Quebec’s superior court has seized more than C$4 million (US$3 million) in assets belonging to former SNC-Lavalin vice president Sami Bebawi, according to a local outlet.
The seized assets reportedly include real estate in Canada and the US.
Judge Guy Cournoyer sentenced Bebawi to eight-and-a-half years in prison in January following his conviction for bribery and laundering the proceeds of crime in a scheme that saw C$48 million (US$36.96 million) paid to Libyan officials in exchange for construction contracts between 2001 and 2011.
The court has reportedly granted prosecutors’ request to issue a C$4.2 million (US$3.2 million) confiscation order and a C$24 million (US$18.2 million) fine against Bebawi.
Bebawi is appealing against his conviction.
The Swiss government announced on 11 September that it has signed a memorandum of understanding (MOU) with the government of Uzbekistan to return $131 million of seized funds linked to the daughter of Uzbekistan’s former president, Gulnara Karimova.
The MOU sets out the terms under which Switzerland will transfer the funds back to Uzbekistan, including an assurance that the money will be used to “improve the living conditions of the people of Uzbekistan”.
The agreement describes the $131 million payment as a “first instalment” to be followed by a further $650 million in assets that are currently frozen in Switzerland.
The Financial Times reported in August that a body within the Swiss Office of the Attorney General is reviewing allegations that former Attorney General Michael Lauber tried to broker an illegal deal to release these frozen funds.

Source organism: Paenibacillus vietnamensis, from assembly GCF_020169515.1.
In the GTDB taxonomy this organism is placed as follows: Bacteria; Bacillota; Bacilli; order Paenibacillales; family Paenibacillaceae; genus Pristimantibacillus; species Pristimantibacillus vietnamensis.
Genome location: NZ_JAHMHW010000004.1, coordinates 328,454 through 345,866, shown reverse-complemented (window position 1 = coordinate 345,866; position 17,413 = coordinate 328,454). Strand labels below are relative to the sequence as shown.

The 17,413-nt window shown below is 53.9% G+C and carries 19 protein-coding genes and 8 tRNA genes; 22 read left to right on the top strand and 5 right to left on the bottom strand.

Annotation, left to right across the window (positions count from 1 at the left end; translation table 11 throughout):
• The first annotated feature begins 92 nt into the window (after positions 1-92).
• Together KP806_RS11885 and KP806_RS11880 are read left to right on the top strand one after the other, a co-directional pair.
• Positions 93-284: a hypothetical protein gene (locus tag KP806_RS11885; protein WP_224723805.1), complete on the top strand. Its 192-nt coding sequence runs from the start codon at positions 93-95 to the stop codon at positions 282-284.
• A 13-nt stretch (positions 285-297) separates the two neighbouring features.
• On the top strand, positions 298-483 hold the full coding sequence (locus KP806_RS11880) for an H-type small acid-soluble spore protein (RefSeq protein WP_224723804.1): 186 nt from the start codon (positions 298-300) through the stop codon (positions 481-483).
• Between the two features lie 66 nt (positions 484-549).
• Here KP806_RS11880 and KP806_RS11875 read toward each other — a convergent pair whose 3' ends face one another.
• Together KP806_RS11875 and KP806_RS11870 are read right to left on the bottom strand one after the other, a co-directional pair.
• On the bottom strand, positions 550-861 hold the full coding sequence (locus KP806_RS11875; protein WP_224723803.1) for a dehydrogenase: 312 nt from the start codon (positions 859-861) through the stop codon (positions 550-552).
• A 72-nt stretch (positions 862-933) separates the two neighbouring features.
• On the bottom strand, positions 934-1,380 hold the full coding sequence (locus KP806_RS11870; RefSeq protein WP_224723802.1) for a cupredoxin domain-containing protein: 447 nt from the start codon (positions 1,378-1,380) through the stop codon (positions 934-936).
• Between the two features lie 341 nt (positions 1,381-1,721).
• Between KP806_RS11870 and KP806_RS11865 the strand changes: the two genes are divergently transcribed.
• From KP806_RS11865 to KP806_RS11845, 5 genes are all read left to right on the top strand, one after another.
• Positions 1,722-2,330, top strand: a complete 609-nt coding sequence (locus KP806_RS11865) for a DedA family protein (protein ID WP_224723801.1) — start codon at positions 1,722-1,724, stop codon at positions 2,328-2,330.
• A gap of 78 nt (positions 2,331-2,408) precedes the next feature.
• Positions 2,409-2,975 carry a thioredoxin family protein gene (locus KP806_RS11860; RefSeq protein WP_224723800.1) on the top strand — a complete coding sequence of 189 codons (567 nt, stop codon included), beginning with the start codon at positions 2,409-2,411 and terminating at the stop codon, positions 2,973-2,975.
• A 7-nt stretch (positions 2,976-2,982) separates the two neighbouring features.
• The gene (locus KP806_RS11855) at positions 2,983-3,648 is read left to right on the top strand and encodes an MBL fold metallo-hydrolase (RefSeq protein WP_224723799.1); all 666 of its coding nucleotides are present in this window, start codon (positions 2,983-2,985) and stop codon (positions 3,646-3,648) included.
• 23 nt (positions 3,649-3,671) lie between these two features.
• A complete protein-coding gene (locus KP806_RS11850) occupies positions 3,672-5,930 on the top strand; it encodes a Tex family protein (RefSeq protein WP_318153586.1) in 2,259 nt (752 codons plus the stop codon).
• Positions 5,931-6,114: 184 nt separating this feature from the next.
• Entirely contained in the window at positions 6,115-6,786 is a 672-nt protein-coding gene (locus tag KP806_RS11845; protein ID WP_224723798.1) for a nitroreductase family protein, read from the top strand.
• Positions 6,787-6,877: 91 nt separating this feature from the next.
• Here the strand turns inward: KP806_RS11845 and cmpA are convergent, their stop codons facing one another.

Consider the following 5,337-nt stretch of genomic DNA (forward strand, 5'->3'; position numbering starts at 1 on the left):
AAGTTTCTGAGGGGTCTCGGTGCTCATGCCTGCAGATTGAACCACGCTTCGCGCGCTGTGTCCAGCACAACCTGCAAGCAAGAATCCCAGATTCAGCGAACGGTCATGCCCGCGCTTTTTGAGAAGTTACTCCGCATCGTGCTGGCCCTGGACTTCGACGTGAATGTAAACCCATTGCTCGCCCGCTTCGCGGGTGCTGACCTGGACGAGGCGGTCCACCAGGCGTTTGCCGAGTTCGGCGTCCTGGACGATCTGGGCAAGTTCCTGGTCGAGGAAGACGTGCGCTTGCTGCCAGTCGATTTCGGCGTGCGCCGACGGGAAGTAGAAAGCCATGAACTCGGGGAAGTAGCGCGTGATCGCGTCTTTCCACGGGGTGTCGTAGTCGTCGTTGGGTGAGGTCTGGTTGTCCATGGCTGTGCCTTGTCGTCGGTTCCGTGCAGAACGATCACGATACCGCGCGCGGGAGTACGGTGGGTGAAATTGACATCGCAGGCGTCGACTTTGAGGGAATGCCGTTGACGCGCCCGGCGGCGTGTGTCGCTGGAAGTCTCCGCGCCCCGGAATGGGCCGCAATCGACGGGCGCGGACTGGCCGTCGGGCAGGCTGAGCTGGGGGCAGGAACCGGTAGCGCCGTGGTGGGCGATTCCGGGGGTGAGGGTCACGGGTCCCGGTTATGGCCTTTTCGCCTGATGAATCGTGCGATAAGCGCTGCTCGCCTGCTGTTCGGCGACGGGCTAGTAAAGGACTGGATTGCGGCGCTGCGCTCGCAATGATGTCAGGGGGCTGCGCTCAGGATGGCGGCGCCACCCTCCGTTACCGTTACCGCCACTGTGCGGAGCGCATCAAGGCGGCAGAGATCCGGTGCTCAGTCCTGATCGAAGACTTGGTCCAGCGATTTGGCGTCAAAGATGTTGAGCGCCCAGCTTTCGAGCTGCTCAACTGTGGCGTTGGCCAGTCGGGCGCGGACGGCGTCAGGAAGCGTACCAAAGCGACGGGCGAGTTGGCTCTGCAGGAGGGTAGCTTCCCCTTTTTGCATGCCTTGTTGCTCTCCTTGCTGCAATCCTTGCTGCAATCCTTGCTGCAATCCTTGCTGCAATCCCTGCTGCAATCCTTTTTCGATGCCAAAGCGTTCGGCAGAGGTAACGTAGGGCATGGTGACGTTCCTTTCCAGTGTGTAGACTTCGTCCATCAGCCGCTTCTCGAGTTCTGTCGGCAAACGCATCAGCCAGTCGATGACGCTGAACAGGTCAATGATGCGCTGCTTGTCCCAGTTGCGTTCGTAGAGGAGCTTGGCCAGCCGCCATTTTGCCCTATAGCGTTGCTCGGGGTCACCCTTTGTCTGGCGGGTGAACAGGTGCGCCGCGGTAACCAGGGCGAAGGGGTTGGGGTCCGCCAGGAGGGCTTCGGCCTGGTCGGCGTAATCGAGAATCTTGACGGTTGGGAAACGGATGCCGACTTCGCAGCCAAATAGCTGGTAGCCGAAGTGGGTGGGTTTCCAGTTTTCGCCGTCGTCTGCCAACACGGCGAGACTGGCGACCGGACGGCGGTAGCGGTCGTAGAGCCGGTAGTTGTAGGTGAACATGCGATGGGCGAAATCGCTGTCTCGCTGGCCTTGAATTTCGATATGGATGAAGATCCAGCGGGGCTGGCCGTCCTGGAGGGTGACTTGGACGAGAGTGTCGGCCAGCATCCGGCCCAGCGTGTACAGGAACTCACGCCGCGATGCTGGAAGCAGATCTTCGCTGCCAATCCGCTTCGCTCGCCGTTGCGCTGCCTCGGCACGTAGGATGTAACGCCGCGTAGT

German car manufacturer Volkswagen announced on 14 September that it has successfully completed its compliance monitorship as part of a 2017 settlement with US authorities over its use of emissions cheating devices in its vehicles.
The company’s monitor, Larry Thompson at Finch McCranie in Atlanta, said that Volkswagen had fulfilled its obligations under the terms of the settlement, which included strengthening its corporate compliance framework, enhancing risk management and expanding its whistleblower protection programme, among other requirements. Thompson found VW is now a stronger company than it was three years ago.
Volkswagen agreed to pay $4.3 billion to US authorities after it admitted to violating the Clean Air Act and to defrauding its customers and the US by cheating emissions tests.
The UK Financial Conduct Authority has dropped seven out of 14 criminal investigations into money laundering since January, according to an FOI request by Eversheds Sutherland reported by the Financial Times.
The agency closed five single-track criminal investigations and two dual-track cases. The FCA now has one single-track criminal probe and six dual-track cases on its books.
The news comes after the FCA’s director of enforcement, Mark Steward, previously said that the agency would make full use of its criminal powers to pursue money laundering violations, when speaking at GIR Live London in April 2019. He added at the time that he expected such cases would remain “reasonably exceptional”.
Airbus subsidiary GPT Special Project Management and three individuals are scheduled to appear at Southwark Crown Court on 12 October to enter pleas in a high-profile bribery case, according to a verbal order given at the Westminster Magistrates Court on 14 September.
The UK Serious Fraud Office (SFO) announced on 30 July that it had charged the company with corruption in connection to a Saudi Arabian military communications contract.
The SFO also charged the company’s former managing director, Jeff Cook, who was also formerly employed at the UK Ministry of Defence, with corruption and misconduct in public office. Another individual, Terence Dorothy, has been charged with aiding and abetting that offence.
John Mason, the chief financial officer of two GPT subcontractors, has been charged with corruption.
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